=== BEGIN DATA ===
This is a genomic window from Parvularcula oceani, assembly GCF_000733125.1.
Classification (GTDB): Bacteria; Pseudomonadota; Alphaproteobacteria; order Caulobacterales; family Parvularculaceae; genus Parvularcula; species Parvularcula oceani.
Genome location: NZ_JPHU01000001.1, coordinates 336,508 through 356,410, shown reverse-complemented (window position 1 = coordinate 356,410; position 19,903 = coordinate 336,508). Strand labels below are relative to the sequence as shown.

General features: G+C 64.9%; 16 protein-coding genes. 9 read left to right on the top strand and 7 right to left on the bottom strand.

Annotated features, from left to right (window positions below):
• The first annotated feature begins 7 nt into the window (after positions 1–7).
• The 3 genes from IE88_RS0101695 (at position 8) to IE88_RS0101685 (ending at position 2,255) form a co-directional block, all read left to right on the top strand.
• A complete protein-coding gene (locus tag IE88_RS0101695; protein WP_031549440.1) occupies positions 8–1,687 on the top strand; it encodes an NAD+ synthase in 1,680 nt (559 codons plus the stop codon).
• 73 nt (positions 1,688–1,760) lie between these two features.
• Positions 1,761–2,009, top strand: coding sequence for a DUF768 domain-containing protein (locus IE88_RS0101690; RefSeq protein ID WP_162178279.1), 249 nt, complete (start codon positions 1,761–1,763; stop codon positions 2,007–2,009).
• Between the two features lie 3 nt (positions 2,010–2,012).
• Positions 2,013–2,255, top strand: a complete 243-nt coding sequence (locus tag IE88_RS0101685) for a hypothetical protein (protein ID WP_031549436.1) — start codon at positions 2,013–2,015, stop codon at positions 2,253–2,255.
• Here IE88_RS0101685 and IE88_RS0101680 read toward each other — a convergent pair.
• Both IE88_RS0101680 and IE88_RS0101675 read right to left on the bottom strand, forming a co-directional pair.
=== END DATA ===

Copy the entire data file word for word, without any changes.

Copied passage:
This is a genomic window from Parvularcula oceani, assembly GCF_000733125.1.
Classification (GTDB): Bacteria; Pseudomonadota; Alphaproteobacteria; order Caulobacterales; family Parvularculaceae; genus Parvularcula; species Parvularcula oceani.
Genome location: NZ_JPHU01000001.1, coordinates 336,508 through 356,410, shown reverse-complemented (window position 1 = coordinate 356,410; position 19,903 = coordinate 336,508). Strand labels below are relative to the sequence as shown.

General features: G+C 64.9%; 16 protein-coding genes. 9 read left to right on the top strand and 7 right to left on the bottom strand.

Annotated features, from left to right (window positions below):
• The first annotated feature begins 7 nt into the window (after positions 1–7).
• The 3 genes from IE88_RS0101695 (at position 8) to IE88_RS0101685 (ending at position 2,255) form a co-directional block, all read left to right on the top strand.
• A complete protein-coding gene (locus tag IE88_RS0101695; protein WP_031549440.1) occupies positions 8–1,687 on the top strand; it encodes an NAD+ synthase in 1,680 nt (559 codons plus the stop codon).
• 73 nt (positions 1,688–1,760) lie between these two features.
• Positions 1,761–2,009, top strand: coding sequence for a DUF768 domain-containing protein (locus IE88_RS0101690; RefSeq protein ID WP_162178279.1), 249 nt, complete (start codon positions 1,761–1,763; stop codon positions 2,007–2,009).
• Between the two features lie 3 nt (positions 2,010–2,012).
• Positions 2,013–2,255, top strand: a complete 243-nt coding sequence (locus tag IE88_RS0101685) for a hypothetical protein (protein ID WP_031549436.1) — start codon at positions 2,013–2,015, stop codon at positions 2,253–2,255.
• Here IE88_RS0101685 and IE88_RS0101680 read toward each other — a convergent pair.
• Both IE88_RS0101680 and IE88_RS0101675 read right to left on the bottom strand, forming a co-directional pair.